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February 13, 2010

Watching movies with subtitles improves listening ability

trainspotting.jpeg

New research indicates that watching movies with subtitles improves listening ability as long as the subtitles are in the same language as the movie. Subtitles in one's native language seem to have a negative effect. The research was carried out by Holger Mitterer (Max Planck Institute for Psycholinguistics) and James McQueen (MPI and Radboud University Nijmegen).

In the study, Dutch students who were unfamiliar with Scottish and Australian English watched either an episode of the Australian sitcom Kath & Kim or a shortened version of Trainspotting with English subtitles, Dutch subtitles or no subtitles. Participants were then asked to repeat back as many words as they could from 80 audio excerpts taken from each source, half of which had already been heard and half of which were new.

The researchers found that English subtitles were associated with the best performance on both previously heard and new material, but although Dutch subtitles also enhanced performance on the old items, they led to a worse performance on the new materials.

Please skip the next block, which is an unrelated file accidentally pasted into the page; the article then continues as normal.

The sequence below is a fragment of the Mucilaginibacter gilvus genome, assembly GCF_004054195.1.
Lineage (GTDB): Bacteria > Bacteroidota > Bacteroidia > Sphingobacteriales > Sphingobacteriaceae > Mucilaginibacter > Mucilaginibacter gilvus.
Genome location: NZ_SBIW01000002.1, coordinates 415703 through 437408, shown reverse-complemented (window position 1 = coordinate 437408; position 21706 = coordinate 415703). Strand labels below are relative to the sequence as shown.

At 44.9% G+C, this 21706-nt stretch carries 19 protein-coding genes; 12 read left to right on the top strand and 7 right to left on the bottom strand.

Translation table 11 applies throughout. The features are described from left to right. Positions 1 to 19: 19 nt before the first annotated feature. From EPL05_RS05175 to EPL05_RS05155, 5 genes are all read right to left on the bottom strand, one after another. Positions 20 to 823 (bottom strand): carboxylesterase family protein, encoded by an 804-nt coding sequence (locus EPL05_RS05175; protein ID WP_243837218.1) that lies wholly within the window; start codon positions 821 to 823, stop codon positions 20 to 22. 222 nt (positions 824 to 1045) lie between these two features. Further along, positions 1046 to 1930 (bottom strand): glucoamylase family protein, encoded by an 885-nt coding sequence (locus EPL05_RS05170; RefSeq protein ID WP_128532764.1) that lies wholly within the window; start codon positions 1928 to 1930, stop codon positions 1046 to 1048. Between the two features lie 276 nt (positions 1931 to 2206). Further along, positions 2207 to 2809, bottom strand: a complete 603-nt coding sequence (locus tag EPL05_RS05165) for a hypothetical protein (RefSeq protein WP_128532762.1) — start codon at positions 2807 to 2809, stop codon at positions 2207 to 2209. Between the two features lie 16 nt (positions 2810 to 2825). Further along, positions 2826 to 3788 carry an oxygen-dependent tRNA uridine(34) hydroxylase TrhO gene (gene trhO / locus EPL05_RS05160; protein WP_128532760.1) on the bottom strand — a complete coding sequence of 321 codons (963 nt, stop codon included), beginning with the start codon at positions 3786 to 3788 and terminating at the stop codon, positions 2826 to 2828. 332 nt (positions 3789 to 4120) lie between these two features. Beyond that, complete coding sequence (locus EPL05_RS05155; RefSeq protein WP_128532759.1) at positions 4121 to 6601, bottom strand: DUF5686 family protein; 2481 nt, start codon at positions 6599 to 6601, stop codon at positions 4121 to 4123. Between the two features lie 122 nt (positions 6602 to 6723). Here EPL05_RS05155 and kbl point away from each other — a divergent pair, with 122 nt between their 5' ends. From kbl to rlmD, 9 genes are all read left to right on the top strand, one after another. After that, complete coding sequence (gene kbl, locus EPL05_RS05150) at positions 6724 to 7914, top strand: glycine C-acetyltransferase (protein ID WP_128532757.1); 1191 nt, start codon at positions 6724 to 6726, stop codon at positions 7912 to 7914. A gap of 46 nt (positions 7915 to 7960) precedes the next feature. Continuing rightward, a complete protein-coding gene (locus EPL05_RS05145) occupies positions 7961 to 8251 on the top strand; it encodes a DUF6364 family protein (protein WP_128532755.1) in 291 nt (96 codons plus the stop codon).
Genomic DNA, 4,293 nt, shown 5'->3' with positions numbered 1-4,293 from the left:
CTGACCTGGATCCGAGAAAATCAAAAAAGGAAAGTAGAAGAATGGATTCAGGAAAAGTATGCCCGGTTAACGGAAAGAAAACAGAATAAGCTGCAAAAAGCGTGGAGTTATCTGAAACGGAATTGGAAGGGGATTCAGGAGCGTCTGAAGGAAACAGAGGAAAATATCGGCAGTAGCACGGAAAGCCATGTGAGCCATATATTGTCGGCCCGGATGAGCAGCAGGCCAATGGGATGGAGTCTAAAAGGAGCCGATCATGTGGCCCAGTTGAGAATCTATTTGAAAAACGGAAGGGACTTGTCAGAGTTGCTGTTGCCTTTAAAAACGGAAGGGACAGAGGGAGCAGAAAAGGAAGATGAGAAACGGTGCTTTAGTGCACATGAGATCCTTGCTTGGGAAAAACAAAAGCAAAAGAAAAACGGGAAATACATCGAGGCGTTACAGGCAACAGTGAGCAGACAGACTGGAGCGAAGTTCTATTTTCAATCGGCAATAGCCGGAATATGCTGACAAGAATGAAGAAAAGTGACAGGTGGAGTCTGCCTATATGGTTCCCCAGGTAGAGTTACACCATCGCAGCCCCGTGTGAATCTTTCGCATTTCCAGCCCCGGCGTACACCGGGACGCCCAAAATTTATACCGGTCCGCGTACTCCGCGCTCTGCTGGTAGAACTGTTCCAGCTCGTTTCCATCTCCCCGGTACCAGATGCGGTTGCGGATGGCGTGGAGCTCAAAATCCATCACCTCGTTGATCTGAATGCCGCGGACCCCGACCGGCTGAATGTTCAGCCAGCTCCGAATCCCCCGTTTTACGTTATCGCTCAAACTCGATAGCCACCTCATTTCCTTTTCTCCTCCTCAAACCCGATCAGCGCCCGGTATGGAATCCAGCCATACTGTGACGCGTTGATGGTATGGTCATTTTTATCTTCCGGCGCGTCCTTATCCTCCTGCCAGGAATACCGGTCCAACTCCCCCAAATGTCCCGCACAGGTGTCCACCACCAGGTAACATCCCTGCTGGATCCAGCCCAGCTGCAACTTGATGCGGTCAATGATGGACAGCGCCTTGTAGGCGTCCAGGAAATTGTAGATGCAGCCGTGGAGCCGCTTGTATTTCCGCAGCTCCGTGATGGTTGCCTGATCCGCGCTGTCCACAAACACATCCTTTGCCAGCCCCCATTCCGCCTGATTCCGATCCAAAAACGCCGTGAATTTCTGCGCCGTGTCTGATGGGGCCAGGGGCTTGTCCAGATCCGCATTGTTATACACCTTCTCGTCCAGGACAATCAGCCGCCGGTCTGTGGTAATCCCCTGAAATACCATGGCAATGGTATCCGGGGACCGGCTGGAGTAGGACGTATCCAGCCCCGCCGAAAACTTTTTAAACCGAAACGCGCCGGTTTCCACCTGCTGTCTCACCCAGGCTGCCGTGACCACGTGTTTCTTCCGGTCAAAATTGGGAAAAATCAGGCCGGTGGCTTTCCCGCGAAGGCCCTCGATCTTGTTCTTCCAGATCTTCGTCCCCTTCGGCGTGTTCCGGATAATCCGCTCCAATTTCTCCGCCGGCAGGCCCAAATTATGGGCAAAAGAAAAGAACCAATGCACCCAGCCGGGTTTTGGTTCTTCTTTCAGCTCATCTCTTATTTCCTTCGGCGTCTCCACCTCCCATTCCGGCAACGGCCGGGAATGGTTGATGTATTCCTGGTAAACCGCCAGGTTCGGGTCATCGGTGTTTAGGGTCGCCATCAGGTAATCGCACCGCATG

The conclusion is that DVDs for learning a foreign language should include subtitles in that language wherever possible, but should not include subtitles in a student's native language.

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Comments

I teach English in the Czech Republic. I frequently watch Friends with English subtitles with my students and I have to say that it works.
When the students are tested on FCE tests their listening is the best part.
Now I regularly prepare BBC news with tasks and transcripts for my students which you can see at my website. I hope their results will get even better.
Zdenda

I used to watch Hollywood movies with English subtitles and it gives me better understanding of the movie. Any way I'm looking forward to enjoying movies without subtitles by learning English pronunciation. Thanks for your information.

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